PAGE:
Knowledge is power, and the right question can be a spear through the heart of your worst problems. Thus, you should work on improving the strength of your questions. In a post at his website, leadership author Michael Hyatt shares seven tips to do just that:
- Ask open-ended questions in order to generate conversation and uncover insights that might be overlooked in yes/no questions.
- Ask yourself and colleagues what your assumptions are. False assumptions are where many problems are uncovered.
- Remind yourself that there are often at least two sides to every story. Work on capturing all angles of an issue, whenever possible.
- Ask follow-up questions. Hyatt even discourages making comments between questions if you can help it, because consecutive questions often lead to deeper understandings.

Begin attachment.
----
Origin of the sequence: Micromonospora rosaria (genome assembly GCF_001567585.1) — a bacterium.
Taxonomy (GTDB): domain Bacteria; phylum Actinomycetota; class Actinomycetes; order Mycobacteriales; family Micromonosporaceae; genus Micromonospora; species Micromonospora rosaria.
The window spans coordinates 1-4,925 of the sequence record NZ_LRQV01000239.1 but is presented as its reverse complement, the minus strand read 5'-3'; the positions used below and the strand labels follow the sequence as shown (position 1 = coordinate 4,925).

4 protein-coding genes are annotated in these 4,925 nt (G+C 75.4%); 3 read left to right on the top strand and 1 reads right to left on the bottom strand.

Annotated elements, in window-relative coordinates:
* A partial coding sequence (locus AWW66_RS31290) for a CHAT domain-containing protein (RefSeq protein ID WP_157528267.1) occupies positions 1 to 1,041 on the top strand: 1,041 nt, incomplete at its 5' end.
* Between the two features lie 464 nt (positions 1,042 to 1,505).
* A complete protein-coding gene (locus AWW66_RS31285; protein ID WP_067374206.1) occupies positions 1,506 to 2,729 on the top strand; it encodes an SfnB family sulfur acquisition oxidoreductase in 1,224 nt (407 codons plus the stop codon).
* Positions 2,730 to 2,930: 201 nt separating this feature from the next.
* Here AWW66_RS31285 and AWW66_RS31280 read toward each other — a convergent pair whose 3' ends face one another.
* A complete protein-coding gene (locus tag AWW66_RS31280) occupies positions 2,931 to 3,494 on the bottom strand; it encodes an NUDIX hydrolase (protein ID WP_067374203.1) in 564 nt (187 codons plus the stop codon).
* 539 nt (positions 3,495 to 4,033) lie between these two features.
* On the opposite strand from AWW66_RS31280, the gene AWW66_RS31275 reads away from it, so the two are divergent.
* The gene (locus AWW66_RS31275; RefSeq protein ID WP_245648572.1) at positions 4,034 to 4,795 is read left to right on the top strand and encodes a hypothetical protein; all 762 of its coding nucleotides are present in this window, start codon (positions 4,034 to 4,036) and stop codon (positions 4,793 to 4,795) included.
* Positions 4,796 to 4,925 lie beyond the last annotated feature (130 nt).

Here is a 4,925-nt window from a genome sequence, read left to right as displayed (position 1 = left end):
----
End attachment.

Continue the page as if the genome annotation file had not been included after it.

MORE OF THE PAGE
- Get comfortable with silence when looking for information. The longer you keep your mouth shut, the more incentive there is for someone else to speak up.
- Help people discover their own insights. In other words, ask questions that guide people to realizing something that you already know. In Star Wars terms, this is a classic Grand Admiral Thrawn maneuver.
- Understand the difference between facts and speculation, and make sure that people specify one from the other when they provide information.
With these tips in mind, you are ready to confront any issue. You can view the original post here: https://michaelhyatt.com/asking-more-powerful-questions.html